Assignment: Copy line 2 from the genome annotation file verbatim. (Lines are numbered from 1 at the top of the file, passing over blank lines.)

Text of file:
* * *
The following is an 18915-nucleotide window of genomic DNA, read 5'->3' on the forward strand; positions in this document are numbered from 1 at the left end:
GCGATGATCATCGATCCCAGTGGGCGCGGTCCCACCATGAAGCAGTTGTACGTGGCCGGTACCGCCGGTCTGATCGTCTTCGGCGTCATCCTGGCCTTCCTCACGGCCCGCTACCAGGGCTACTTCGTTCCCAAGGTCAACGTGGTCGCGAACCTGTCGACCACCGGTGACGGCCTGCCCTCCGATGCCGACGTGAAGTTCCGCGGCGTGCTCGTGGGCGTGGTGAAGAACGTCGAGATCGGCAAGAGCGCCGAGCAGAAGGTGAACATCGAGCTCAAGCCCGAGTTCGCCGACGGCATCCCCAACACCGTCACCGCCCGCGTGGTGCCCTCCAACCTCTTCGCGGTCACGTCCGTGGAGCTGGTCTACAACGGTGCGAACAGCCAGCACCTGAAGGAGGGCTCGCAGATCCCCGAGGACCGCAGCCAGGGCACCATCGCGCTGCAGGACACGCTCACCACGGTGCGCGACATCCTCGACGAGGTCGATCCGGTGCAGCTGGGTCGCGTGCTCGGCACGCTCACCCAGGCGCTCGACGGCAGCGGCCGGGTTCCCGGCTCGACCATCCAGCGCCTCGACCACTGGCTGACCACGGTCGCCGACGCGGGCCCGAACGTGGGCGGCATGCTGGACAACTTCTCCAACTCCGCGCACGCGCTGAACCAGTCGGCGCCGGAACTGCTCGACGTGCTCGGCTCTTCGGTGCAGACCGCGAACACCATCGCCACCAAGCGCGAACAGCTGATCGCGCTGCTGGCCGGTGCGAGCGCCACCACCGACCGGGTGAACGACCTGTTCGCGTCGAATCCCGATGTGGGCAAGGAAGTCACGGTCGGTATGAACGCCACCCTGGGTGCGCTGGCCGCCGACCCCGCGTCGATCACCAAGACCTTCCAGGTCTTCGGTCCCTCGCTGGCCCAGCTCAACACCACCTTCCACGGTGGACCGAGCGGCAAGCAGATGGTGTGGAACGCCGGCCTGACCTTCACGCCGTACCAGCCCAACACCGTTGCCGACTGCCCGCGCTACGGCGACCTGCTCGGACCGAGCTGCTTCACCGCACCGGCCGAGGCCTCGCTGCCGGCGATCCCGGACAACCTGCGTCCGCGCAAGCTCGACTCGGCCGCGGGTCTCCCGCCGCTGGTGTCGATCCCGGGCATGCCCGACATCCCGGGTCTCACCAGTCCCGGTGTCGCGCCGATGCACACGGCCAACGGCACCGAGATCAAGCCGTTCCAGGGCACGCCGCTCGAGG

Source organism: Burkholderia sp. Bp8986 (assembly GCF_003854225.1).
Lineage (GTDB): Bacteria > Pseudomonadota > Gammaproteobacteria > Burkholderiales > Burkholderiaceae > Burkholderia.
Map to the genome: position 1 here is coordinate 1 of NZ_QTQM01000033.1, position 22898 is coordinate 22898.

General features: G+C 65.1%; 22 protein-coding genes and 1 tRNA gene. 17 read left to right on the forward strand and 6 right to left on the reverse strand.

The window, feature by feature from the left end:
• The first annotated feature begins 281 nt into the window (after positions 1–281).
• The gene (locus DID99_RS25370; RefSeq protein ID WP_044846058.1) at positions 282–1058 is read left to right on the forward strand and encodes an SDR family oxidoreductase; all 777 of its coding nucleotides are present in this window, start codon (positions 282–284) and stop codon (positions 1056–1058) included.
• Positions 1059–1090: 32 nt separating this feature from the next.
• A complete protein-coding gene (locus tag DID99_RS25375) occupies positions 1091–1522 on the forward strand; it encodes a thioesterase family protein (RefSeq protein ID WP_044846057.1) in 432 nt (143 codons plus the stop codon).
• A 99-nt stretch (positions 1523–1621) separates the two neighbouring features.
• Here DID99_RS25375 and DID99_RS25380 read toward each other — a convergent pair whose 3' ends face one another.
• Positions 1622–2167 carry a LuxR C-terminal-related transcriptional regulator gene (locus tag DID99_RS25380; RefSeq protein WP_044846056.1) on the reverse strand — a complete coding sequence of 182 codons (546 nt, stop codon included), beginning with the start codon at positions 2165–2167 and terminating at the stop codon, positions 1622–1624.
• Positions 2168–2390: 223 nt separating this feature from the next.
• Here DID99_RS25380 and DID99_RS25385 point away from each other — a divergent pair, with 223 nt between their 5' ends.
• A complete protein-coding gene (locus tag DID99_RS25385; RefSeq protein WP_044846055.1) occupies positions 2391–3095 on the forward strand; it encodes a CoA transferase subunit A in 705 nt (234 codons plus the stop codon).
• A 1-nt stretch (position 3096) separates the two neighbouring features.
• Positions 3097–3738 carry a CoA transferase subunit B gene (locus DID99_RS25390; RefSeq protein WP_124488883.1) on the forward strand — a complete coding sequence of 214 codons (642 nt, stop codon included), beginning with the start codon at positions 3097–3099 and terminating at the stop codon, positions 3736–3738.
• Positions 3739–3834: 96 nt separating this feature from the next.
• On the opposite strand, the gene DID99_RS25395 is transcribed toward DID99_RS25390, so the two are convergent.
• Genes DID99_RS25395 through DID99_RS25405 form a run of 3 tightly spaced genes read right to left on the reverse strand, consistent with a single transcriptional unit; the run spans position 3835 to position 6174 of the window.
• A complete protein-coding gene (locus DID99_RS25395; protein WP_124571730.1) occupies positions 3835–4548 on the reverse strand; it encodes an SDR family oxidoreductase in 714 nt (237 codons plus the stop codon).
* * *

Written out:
GCGATGATCATCGATCCCAGTGGGCGCGGTCCCACCATGAAGCAGTTGTACGTGGCCGGTACCGCCGGTCTGATCGTCTTCGGCGTCATCCTGGCCTTCCTCACGGCCCGCTACCAGGGCTACTTCGTTCCCAAGGTCAACGTGGTCGCGAACCTGTCGACCACCGGTGACGGCCTGCCCTCCGATGCCGACGTGAAGTTCCGCGGCGTGCTCGTGGGCGTGGTGAAGAACGTCGAGATCGGCAAGAGCGCCGAGCAGAAGGTGAACATCGAGCTCAAGCCCGAGTTCGCCGACGGCATCCCCAACACCGTCACCGCCCGCGTGGTGCCCTCCAACCTCTTCGCGGTCACGTCCGTGGAGCTGGTCTACAACGGTGCGAACAGCCAGCACCTGAAGGAGGGCTCGCAGATCCCCGAGGACCGCAGCCAGGGCACCATCGCGCTGCAGGACACGCTCACCACGGTGCGCGACATCCTCGACGAGGTCGATCCGGTGCAGCTGGGTCGCGTGCTCGGCACGCTCACCCAGGCGCTCGACGGCAGCGGCCGGGTTCCCGGCTCGACCATCCAGCGCCTCGACCACTGGCTGACCACGGTCGCCGACGCGGGCCCGAACGTGGGCGGCATGCTGGACAACTTCTCCAACTCCGCGCACGCGCTGAACCAGTCGGCGCCGGAACTGCTCGACGTGCTCGGCTCTTCGGTGCAGACCGCGAACACCATCGCCACCAAGCGCGAACAGCTGATCGCGCTGCTGGCCGGTGCGAGCGCCACCACCGACCGGGTGAACGACCTGTTCGCGTCGAATCCCGATGTGGGCAAGGAAGTCACGGTCGGTATGAACGCCACCCTGGGTGCGCTGGCCGCCGACCCCGCGTCGATCACCAAGACCTTCCAGGTCTTCGGTCCCTCGCTGGCCCAGCTCAACACCACCTTCCACGGTGGACCGAGCGGCAAGCAGATGGTGTGGAACGCCGGCCTGACCTTCACGCCGTACCAGCCCAACACCGTTGCCGACTGCCCGCGCTACGGCGACCTGCTCGGACCGAGCTGCTTCACCGCACCGGCCGAGGCCTCGCTGCCGGCGATCCCGGACAACCTGCGTCCGCGCAAGCTCGACTCGGCCGCGGGTCTCCCGCCGCTGGTGTCGATCCCGGGCATGCCCGACATCCCGGGTCTCACCAGTCCCGGTGTCGCGCCGATGCACACGGCCAACGGCACCGAGATCAAGCCGTTCCAGGGCACGCCGCTCGAGG